I first became interested in Monet’s water lilies when I was teaching black-and-white photography in Virginia, over 40 years ago. Of course, I had always loved the paintings; I grew up with his long panel at the Museum of Modern Art, which was a kind of second home as a teenager.
But while I loved them, I hadn’t really thought about them.
Because the photo lab where I taught back then was set up entirely for black-and-white, I thought in black-and-white. Seeing that way is different from seeing in color. A bright red might grab your eye in a scene you look at, but in the monochrome print you make, it is the same gray as a green or a blue. So, you learn to see in lights and darks, highlights and shadows. The world becomes translated to patches of charcoal and blasts of ivory.
Such seeing — and thinking — leads to seeing your frame as a kind of jigsaw puzzle of those highlights and shadows, and you use them to make designs. Patterns. It is what is taught as “composition.” Rule of thirds; foreground-background. The frame edge becomes a kind of corral fence inside of which you deploy the monochrome elements of your design.
But, looking at Monet’s nymphéas, I realized there was very little careful design, the way I was taught to see. Especially in the long ribbon-like murals of water lilies. I wondered if there were a way to make a successful black-and-white version of them.
Back then, there was no digital photography; it was all Tri-X, Dektol and Kodabromide. I couldn’t easily drain an image of a Monet painting of its color to see what it looked like in black-and-white. But there were old art books that had black-and-white illustrations, and I found a few of those books and attempted to study them. There didn’t seem to be any good reason to look at such a painting; without the color, the image was vague, inchoate and pointless.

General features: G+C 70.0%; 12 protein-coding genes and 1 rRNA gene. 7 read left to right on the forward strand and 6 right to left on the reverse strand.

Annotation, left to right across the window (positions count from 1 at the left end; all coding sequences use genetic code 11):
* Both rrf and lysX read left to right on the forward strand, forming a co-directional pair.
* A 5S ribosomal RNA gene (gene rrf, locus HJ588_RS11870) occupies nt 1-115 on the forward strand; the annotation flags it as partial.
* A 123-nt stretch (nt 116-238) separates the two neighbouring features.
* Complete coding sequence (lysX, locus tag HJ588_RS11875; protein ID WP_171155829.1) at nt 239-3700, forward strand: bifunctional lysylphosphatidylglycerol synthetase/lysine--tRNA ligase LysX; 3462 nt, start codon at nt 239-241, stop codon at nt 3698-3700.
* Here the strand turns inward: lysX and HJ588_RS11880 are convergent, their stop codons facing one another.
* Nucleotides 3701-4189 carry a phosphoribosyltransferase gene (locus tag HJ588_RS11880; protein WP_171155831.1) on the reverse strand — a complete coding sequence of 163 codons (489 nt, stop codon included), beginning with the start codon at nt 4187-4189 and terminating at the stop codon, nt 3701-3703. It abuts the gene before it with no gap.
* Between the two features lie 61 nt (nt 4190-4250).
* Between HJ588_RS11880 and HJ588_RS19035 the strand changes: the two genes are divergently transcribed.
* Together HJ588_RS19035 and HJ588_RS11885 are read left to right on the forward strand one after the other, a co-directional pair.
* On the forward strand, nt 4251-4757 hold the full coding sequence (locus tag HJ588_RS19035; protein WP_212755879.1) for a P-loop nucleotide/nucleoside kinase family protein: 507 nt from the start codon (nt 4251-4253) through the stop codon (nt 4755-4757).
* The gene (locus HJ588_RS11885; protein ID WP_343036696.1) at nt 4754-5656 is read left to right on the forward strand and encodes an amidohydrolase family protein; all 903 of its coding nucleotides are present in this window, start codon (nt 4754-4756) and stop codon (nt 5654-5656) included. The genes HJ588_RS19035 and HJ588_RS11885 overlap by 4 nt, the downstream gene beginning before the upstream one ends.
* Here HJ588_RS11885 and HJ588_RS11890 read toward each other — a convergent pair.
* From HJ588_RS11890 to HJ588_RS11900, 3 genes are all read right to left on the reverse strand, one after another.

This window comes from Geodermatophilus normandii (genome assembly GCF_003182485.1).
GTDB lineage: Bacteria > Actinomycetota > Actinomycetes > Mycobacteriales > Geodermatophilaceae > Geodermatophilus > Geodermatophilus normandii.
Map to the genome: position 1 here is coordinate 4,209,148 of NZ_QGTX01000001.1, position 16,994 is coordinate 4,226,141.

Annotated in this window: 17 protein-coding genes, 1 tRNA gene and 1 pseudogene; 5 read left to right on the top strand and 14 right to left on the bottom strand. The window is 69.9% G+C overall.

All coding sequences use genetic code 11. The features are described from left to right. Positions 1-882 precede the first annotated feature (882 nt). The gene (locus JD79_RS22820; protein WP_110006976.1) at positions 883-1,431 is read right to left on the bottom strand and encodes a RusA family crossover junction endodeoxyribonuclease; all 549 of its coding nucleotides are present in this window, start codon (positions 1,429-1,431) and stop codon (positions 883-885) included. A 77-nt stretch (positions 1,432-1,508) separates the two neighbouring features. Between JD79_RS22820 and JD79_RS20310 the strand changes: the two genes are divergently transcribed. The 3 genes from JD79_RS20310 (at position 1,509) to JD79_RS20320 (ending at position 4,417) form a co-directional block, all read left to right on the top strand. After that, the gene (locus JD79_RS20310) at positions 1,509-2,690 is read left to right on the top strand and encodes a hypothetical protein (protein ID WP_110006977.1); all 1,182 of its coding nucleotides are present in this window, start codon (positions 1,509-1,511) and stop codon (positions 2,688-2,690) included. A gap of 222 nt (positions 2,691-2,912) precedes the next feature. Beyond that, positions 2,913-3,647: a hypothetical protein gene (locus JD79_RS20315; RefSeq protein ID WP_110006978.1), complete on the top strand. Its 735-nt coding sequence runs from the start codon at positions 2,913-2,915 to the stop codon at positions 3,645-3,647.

At first, I put it all down to poor reproduction. Perhaps if I made my own photographs. So I dragged out my 4-by-5-inch field camera and tripod and drove down to Mackay Island National Wildlife Refuge on Back Bay, at the north end of the Outer Banks, where there was a rich crop of Nymphaeaceae (the scientific name of the water lily family, a name richer in vowels than the plant is in chlorophyll).
Now, I had photographed water lilies before. I made some images I was happy with at Brookgreen Gardens in South Carolina. But there, I was photographing individual water lilies, or small pairs or trios, which allow for easy disposition into designs. Or I could use a single blossom as a point of focus.
What I was now interested in was the mass of lily pads floating on a larger body of water, a deracinated version of Monet’s luscious color images. Was there something of value that could be extracted from the subject?
It isn’t as though Monet has not had imitators. Since his first water lilies in the 1860s, there have been knock-offs. The 20th century is especially full of epigones. Most all have managed to attempt some variation not on water lilies, per se, but variations on Monet’s take on water lilies.
They’ve been done in water colors
In thick impasto
in pen and ink
in silk screen or other print forms
and my favorite: wallpaper
Even Pop Artist Roy Lichtenstein has had his go at the subject
The impact of Monet’s flurry of flowers has been enormous. I got on the queue and tried my luck.
I carried my bulky view camera out to the wildlife refuge and set it up looking down on a clutch of lily pads and tried to find a way to frame them that made sense.
The initial problem was how to make a black-and-white design with so chaotic a subject matter. Should I angle the camera out to exaggerate the near-far relationship? Should I attempt the “overall” design and find them roughly equal size in the frame?